For the first three months of his life, my son had bottles of donor milk, and he breastfed, every day. I pumped for the ounces he drank to keep up my supply. By the time we ran out of donor milk, we were thrilled to see that he was showing no sign of any side effect from the medication in my milk. Unfortunately, he quickly began cluster feeding for hours right around the time I was getting used to exclusively breastfeeding. I had no time to pump for bottles; he was always nursing. After a night during which he nursed from 11 pm to 4:00 am, stopping only to switch sides or scream while his diaper was changed, I arrived at my therapist’s office in despair. I can’t manage my anxiety without sleep. Every doctor had told me that without at least a four-hours-in-a-row chunk of sleep every night, my mental health would suffer. My therapist asked about formula. I cried about how hard I had worked to feed my son only breastmilk. Then, I thought about sleeping, and bought formula immediately after leaving my therapist’s office.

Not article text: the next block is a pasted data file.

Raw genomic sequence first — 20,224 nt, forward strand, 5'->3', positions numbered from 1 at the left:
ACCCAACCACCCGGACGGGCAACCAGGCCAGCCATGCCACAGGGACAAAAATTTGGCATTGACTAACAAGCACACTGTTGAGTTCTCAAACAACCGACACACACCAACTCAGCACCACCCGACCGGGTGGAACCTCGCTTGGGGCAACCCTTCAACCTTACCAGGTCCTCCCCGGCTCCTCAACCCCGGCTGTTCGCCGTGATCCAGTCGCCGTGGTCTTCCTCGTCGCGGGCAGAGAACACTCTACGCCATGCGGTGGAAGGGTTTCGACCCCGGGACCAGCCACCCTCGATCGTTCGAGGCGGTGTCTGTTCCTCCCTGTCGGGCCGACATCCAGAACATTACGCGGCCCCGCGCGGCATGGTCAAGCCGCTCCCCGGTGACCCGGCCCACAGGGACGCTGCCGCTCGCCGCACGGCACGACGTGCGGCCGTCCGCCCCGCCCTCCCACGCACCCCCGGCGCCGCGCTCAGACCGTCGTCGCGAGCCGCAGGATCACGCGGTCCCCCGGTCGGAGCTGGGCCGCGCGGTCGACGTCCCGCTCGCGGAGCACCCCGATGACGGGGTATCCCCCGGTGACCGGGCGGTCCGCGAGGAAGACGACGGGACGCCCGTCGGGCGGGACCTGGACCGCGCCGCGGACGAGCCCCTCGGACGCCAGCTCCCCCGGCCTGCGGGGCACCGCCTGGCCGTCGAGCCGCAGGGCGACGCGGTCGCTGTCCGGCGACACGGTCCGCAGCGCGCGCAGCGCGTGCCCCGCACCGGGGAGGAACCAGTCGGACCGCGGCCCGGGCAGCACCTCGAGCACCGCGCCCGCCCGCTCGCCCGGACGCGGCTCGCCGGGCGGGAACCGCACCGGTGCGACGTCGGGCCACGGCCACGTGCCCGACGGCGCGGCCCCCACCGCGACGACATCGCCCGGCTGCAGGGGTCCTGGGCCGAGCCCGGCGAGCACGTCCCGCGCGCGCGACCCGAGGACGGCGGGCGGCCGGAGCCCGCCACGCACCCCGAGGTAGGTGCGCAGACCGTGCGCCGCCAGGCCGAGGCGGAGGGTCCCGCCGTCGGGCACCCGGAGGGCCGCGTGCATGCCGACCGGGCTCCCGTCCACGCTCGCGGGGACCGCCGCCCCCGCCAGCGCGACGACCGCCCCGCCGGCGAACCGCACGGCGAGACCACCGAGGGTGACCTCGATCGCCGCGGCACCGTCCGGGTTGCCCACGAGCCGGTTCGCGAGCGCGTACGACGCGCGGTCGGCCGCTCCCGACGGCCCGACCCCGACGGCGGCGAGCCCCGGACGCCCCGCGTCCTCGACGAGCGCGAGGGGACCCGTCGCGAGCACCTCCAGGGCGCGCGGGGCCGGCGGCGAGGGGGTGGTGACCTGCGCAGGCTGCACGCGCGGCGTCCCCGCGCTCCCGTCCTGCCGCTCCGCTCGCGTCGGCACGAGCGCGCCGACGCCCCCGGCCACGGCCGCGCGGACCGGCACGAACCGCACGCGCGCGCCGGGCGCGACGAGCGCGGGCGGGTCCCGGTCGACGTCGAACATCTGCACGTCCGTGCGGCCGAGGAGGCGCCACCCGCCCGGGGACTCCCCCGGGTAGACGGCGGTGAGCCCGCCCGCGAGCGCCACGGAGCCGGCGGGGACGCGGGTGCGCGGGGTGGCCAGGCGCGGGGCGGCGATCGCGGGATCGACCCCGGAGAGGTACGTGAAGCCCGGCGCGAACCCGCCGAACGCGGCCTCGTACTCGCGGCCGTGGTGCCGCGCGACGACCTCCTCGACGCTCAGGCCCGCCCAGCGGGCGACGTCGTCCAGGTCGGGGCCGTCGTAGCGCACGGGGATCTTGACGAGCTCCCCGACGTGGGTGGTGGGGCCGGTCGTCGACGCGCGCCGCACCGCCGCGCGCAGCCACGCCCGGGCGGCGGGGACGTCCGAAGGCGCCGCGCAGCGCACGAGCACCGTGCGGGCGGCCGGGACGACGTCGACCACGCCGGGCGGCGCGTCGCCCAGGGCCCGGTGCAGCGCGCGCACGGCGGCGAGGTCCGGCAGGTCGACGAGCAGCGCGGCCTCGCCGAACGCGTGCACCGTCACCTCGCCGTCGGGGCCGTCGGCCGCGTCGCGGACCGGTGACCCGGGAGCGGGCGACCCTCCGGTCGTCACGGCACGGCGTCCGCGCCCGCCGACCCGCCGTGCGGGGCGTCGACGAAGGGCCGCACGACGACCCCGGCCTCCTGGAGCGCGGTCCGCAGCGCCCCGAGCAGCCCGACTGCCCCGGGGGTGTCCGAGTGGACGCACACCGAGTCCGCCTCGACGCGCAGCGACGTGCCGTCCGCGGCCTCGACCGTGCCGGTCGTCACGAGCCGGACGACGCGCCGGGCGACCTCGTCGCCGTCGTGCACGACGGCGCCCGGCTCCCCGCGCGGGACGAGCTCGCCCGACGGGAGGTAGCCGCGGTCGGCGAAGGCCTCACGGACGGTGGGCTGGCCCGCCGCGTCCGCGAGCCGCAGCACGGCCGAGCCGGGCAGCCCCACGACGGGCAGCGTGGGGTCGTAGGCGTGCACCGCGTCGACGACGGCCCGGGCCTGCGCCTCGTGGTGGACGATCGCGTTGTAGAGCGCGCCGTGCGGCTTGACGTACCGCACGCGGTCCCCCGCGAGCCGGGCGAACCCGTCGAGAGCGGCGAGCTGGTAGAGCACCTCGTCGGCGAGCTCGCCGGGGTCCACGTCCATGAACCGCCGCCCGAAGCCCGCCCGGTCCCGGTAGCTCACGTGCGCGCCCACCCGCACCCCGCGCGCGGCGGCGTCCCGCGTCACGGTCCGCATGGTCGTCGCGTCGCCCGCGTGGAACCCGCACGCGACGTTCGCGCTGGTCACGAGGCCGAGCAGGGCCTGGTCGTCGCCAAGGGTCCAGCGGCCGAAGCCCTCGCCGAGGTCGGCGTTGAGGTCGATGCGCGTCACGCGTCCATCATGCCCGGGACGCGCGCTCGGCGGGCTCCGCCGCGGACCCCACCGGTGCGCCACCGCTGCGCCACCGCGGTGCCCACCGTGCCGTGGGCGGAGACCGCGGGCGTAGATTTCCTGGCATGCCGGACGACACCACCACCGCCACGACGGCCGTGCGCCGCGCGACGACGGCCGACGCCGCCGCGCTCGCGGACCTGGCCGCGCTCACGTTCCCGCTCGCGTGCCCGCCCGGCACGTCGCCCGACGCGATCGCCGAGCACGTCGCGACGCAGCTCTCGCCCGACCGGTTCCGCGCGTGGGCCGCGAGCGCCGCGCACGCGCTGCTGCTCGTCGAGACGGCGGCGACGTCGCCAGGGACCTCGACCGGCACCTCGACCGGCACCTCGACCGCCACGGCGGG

I ask my husband to give our son a bottle when I’m feeling very anxious or stressed, or when I would just like a break, or when I would like to finish what I am writing. When I need to sleep or recover from a migraine, all I need to worry about is keeping myself comfortable, because I know that our son will be fine with the loved ones who care for him and feed him. Usually, I find that breastfeeding strengthens my bond with my son, that we both enjoy it and, for us, it’s extremely convenient. I also find that my anxiety and depression are much easier to manage when I have had enough sleep. My husband and I both get at least one break, every day, when we are “off-duty” and responsible for none of the parenting. When it’s my turn, that often means a bottle of formula. I am still trying to figure out why so very many people get so very upset about that. I honestly do not understand.